Code Of Conduct

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Consumer Policy

Importance of Consumer Protection It has considerably increased. * Change of the Concept of State. * Growing Interdependence of the World Economy. Changed International Business Practices. Reasons For Universal Emphasis

  • Rapidly increasing variety of goods and services which modern technology has made available
  • Growing size and complexity of production and distribution system
  • Sophistication in marketing and selling practices in advertising
  • Removal of personal relationship of buyer and seller and Consumer’s increased mobility
Contributions Of Changes

Universal emphasis on the need of Consumers Rights Protection * Need of Consumer Awareness and Education

Rights of the Consumers : The right to safety

  • The right to be informed
  • The right to choose
  • The right to be heard Four more Rights have been added
  • The right to satisfaction of basic needs
  • The right to redress
  • The right to education
  • The right to a healthy environment.
General Guidelines

  • Physical Safety;
  • Protection and Promotion of the Consumers’ Economic Rights;
  • Standards for the Safety and Quality of Consumers Goods and Services;
  • Measures enabling consumers to obtain redress;
  • • Measures relating to specific areas (food, water and pharmaceuticals) and Consumer education and information programme

Food Handling Policy

Personal hygiene dress policies, procedures, and standards All employees shall wear clean outer clothing to prevent contamination of food equipment, utensils, linens, and single service and single-use articles. When moving from a raw food operation to a ready-to-eat food operation, employees must wear a cleanable outer covering over clothing. All employees must keep their fingernails trimmed, filed, and maintained so that the edges and surfaces are cleanable. While preparing food, employees must not wear jewelry on their hands or arms. Employees must wear hair restraints such as hair bonnets, baseball hats, or hair nets, and clothing that covers body hair to effectively keep hair from contacting exposed food, clean equipment, utensils, and linens. This will not apply to employees who serve beverages or packaged foods. This includes hosts, hostesses, and wait staff if they present a minimal risk of contaminating food, clean equipment, utensils, or items used for single service. Strive to be a safe food handler. Where to wash (Describe where the hand sinks are located.) Hand sinks are located as follows. 1 2. 3. When to wash (Figure 1) The first step in understanding the proper hand washing procedures is for all food service personnel to understand when to wash their hands. The thought process should be, "Any time that I am preparing to handle food, food contact surfaces, or food utensils, I should wash my hands prior to beginning that process." Hand washing must follow any act that offers a possibility that hands have become soiled or contaminated. The following is a list of activities that always should be followed by double hand washing with a nail brush.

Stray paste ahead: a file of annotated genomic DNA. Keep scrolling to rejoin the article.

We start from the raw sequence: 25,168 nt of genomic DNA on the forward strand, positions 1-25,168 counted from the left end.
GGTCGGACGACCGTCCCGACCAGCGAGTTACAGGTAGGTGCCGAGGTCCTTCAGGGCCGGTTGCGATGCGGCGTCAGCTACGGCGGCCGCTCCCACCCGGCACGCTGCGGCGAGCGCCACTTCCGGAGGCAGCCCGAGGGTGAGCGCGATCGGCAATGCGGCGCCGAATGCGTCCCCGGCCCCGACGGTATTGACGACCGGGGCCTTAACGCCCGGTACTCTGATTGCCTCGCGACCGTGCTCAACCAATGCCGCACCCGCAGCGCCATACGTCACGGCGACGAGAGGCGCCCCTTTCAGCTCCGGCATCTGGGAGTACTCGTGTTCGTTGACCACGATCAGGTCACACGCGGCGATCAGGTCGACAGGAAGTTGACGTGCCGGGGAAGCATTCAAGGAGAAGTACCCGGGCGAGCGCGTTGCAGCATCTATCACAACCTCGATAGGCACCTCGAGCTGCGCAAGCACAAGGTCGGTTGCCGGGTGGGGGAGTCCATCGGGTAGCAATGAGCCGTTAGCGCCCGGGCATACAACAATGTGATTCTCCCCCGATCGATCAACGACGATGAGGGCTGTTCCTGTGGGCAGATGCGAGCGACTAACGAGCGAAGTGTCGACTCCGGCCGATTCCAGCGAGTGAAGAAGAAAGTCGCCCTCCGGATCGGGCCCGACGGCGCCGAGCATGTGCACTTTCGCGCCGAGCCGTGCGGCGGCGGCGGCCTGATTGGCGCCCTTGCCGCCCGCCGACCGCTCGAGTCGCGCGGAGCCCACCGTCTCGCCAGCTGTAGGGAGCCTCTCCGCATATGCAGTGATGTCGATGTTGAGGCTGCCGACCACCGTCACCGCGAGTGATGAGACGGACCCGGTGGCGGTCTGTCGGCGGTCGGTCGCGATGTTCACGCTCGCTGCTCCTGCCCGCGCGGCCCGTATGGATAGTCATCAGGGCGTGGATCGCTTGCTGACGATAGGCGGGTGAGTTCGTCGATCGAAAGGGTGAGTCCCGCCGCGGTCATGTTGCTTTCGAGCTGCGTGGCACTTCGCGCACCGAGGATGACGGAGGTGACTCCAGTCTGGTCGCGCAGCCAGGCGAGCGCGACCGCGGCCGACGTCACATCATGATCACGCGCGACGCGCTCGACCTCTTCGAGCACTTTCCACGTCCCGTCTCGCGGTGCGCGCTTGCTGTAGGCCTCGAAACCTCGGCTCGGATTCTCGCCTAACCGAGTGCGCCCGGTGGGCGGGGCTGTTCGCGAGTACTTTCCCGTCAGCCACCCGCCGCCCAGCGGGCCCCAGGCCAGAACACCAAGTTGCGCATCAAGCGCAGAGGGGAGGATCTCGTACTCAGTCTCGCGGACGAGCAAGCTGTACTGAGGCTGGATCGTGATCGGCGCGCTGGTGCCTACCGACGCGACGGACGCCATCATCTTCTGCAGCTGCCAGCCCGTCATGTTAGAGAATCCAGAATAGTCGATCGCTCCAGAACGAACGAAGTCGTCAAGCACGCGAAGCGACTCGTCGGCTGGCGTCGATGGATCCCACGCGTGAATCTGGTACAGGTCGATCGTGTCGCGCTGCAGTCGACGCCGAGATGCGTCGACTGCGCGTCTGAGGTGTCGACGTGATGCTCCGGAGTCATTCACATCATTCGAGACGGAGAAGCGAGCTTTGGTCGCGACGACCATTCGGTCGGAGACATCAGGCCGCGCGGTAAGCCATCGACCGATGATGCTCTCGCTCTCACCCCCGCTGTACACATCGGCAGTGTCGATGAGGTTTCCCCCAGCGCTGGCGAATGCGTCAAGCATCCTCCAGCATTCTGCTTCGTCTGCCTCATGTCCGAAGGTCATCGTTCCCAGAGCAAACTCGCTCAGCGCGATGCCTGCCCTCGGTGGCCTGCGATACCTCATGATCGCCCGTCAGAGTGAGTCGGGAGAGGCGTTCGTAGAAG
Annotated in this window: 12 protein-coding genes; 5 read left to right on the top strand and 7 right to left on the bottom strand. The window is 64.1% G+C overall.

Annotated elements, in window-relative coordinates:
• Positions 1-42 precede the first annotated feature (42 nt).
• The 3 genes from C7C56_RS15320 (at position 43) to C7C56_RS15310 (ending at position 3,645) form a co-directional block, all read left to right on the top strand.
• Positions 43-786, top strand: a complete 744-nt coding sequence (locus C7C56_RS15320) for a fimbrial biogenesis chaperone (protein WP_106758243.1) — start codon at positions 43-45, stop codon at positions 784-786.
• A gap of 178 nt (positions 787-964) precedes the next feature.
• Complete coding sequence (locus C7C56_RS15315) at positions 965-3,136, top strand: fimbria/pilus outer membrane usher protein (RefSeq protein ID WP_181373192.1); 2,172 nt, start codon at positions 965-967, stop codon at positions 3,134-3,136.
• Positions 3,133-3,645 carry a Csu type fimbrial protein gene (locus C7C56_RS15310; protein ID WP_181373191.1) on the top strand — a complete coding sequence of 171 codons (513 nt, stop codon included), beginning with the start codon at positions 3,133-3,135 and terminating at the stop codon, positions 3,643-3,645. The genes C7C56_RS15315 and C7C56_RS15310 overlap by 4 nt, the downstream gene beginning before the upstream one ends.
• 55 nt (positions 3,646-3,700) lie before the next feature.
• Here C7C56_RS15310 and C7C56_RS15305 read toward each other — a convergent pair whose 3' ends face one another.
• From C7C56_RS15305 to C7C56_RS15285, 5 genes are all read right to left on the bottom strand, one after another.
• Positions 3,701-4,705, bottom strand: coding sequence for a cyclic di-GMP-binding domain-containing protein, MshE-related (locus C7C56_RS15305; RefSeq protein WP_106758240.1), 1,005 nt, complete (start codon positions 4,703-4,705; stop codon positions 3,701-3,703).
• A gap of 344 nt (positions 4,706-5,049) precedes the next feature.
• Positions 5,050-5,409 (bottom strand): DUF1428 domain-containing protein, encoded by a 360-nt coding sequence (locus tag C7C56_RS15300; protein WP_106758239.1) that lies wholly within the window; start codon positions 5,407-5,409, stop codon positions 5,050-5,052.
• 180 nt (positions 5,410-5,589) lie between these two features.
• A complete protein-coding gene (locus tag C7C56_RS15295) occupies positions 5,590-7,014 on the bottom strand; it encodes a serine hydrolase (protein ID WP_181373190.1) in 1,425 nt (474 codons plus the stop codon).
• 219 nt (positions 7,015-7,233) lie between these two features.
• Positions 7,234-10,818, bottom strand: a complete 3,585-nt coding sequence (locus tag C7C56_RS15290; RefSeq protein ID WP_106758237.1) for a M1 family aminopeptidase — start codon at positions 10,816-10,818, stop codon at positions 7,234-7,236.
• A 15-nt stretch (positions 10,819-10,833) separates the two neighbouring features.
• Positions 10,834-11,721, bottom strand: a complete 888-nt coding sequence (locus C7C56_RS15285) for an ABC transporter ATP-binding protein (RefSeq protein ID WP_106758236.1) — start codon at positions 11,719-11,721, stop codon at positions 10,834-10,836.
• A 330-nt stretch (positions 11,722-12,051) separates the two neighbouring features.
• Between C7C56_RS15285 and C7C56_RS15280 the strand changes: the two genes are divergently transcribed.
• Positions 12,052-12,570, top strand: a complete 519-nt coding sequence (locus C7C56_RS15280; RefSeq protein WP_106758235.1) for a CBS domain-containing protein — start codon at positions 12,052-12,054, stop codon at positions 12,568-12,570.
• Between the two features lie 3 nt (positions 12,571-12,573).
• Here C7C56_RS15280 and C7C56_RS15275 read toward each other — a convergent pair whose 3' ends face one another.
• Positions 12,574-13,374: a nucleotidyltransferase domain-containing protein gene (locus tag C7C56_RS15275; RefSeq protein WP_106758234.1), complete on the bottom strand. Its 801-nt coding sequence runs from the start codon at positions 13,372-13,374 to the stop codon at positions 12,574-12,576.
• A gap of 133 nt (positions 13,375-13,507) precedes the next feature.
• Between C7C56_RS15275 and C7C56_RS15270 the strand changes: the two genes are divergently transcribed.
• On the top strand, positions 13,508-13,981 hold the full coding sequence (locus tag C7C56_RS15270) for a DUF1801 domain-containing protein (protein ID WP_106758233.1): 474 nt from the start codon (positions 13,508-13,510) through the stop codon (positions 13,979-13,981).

• At the start of your shift
  • After using the toilet
  • When entering the kitchen area
  • After handling any bandages or touching sores The following is a list of activities that should be followed by the single hand wash without the use of the nail brush.
  • Before and after coffee, food or cigarette breaks
  • After handling garbage or performing any cleaning duties
  • After bussing duties or handling dirty dishes
  • After using a handkerchief or tissue after sneezing or coughing
  • After handling raw food – particularly meat and poultry
  • After touching any part of the body (ear / nose / mouth / hair)
  • At any time hands become visibly soiled It must be stressed that our most important defense as food handlers in protecting the health of our employees and guests is to wash our fingertips properly. Below you will find our steps to proper hand washing and sanitizing.

Control of pathogens by work exclusion and restriction The senior manager on duty must, at the beginning of the shift, visually assess the health of the employees on duty or coming on duty and exclude or restrict any employee who meets any of the following criteria: 1. Blatantly acute symptoms of gastrointestinal illness 2. Report that they are ill 3. Have an open cut, boil or wound (the wound is to be cleaned and covered with a waterproof covering.) 4. Suffering from a condition that medically will not allow them to work with food Managers are not medically trained and cannot diagnose disease any differently than any other lay person. They are responsible to be aware of any employee who may exhibit definite signs of illness. They will also rely on employees self-reporting when they have conditions that may contaminate food. The manager must determine if an employee should be restricted from handling food or sent home until the employee has recovered or gets medical clearance.

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